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Osteoporosis International

, Volume 28, Issue 9, pp 2645–2652 | Cite as

Association of adiposity indices with bone density and bone turnover in the Chinese population

  • J. Wang
  • D. Yan
  • X. Hou
  • P. Chen
  • Q. Sun
  • Y. Bao
  • C. HuEmail author
  • Z. ZhangEmail author
  • W. Jia
Original Article

Abstract

Summary

Associations of adiposity indices with bone mineral density (BMD) and bone turnover markers were evaluated in Chinese participants. Body mass index, fat mass, and lean mass are positively related to BMD in both genders. Subcutaneous fat area was proved to be negatively associated with BMD and positively correlated with osteocalcin in postmenopausal females.

Introduction

Obesity is highly associated with osteoporosis, but the effect of adipose tissue on bone is contradictory. Our study aimed to assess the associations of adiposity indices with bone mineral density (BMD) and bone turnover markers (BTMs) in the Chinese population.

Methods

Our study recruited 5215 participants from the Shanghai area, evaluated related anthropometric and biochemical traits in all participants, tested serum BTMs, calculated fat distribution using magnetic resonance imaging (MRI) images and image analysis software, and tested BMD with dual-energy X-ray absorptiometry.

Results

When controlled for age, all adiposity indices were positively correlated with BMD of all sites for both genders. As for the stepwise regression analysis, body mass index (BMI), fat mass, and lean mass were protective for BMD in both genders. However, subcutaneous fat area (SFA) was detrimental for BMD of the L1–4 and femoral neck (β ± SE −0.0742 ± 0.0174; p = 2.11E−05; β ± SE −0.0612 ± 0.0147; p = 3.07E−05). Adiposity indices showed a negative correlation with BTMs adjusting for age, especially with osteocalcin. In the stepwise regression analysis, fat mass was negatively correlated with osteocalcin (β ± SE −8.8712 ± 1.4902; p = 4.17E−09) and lean mass showed a negative correlation with N-terminal procollagen of type I collagen (PINP) for males (β ± SE −0.3169 ± 0.0917; p = 0.0006). In females, BMI and visceral fat area (VFA) were all negatively associated with osteocalcin (β ± SE −0.4423 ± 0.0663; p = 2.85E−11; β ± SE −7.1982 ± 1.1094; p = 9.95E−11), while SFA showed a positive correlation with osteocalcin (β ± SE: 5.5993 ± 1.1753; p = 1.98E−06).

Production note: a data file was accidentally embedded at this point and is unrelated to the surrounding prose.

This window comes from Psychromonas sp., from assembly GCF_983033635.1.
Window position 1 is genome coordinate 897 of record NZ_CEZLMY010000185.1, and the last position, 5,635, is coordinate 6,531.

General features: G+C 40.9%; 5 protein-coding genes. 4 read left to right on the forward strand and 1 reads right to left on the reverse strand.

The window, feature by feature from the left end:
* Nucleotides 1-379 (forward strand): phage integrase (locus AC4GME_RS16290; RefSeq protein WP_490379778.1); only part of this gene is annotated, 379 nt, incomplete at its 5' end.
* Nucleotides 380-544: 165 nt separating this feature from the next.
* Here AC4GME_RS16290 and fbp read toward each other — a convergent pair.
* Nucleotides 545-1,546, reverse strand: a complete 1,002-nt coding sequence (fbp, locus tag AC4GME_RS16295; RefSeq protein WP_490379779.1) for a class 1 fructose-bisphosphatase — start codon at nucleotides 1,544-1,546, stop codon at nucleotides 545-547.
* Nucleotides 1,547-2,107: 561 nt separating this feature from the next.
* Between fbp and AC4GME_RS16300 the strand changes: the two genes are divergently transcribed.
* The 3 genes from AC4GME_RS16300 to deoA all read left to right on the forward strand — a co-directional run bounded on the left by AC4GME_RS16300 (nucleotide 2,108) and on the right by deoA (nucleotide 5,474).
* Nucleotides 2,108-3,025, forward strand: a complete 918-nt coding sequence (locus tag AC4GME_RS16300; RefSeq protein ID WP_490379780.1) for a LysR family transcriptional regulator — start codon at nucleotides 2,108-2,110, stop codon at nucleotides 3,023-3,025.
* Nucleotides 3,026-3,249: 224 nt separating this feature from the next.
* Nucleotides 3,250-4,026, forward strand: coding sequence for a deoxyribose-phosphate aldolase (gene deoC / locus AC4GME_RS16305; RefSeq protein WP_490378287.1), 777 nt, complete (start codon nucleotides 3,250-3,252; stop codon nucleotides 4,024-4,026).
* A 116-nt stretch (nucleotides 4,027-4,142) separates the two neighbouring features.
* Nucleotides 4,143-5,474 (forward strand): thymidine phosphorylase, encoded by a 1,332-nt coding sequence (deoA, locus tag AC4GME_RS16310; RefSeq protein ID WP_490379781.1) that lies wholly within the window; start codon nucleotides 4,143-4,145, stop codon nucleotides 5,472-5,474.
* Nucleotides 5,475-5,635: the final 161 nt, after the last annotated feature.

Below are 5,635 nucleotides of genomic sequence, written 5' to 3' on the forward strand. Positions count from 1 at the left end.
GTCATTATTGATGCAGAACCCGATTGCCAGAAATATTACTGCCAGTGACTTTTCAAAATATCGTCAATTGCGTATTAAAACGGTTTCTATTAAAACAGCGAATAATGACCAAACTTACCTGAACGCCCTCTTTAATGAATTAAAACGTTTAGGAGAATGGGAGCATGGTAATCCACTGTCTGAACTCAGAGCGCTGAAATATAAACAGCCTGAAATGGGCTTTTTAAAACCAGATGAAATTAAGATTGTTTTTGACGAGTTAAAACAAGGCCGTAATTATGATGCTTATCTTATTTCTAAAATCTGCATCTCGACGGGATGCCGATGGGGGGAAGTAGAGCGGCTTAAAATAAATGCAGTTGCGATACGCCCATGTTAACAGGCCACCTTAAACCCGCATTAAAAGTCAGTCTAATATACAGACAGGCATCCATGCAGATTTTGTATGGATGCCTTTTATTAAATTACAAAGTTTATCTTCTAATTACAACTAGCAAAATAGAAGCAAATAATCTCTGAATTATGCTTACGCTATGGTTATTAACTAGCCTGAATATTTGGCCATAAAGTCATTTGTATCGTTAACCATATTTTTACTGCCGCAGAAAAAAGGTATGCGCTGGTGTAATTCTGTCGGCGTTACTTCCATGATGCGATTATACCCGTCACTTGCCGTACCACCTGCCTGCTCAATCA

Conclusion

BMI, fat mass, and lean mass are proved to be beneficial for BMD in both males and postmenopausal females. SFA is negatively associated with BMD and positively correlated with osteocalcin in postmenopausal females.

Keywords

Adiposity indices Bone mineral density Bone turnover markers Osteoporosis 

Notes

Acknowledgments

This work was supported by grants from the National 863 Program (2015AA020110), National Key Research and Development Project (2016YFC1304902), Drug Innovation Program of the National Science and Technology Project (2011ZX09307-001-02), Shanghai Young Doctor Training and Funding Program, Shanghai Jiao Tong Medical/Engineering Foundation (YG2014MS18), Shanghai Municipal Education Commission–Gaofeng Clinical Medicine Grant Support (20152527), National Program for Support of Top-notch Young Professional, Shanghai Health and Family Planning Commission (2013ZYJB1001), Innovation Foundation of Translational Medicine of Shanghai Jiao Tong University School of Medicine (15ZH4006), Shanghai SJTUSM Biobank, and Shanghai Hospital Development Center (SHDC12013115). We acknowledge the assistance of the nursing and medical staff at the Shanghai Clinical Center for Diabetes. We gratefully appreciate all of the participants in this research.

Compliance with ethical standards

Conflict of interest

None.

Supplementary material

198_2017_4081_MOESM1_ESM.doc (85 kb)
ESM 1 (DOC 85 kb)

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Copyright information

© International Osteoporosis Foundation and National Osteoporosis Foundation 2017

Authors and Affiliations

  1. 1.Shanghai Diabetes Institute, Shanghai Key Laboratory of Diabetes Mellitus, Shanghai Clinical Center for DiabetesShanghai Jiao Tong University Affiliated Sixth People’s HospitalShanghaiChina
  2. 2.Department of Osteoporosis, Metabolic Bone Disease and Genetic Research UnitShanghai Jiao Tong University Affiliated Sixth People’s HospitalShanghaiChina
  3. 3.Shanghai Jiao Tong University Affiliated Sixth People’s HospitalShanghaiChina

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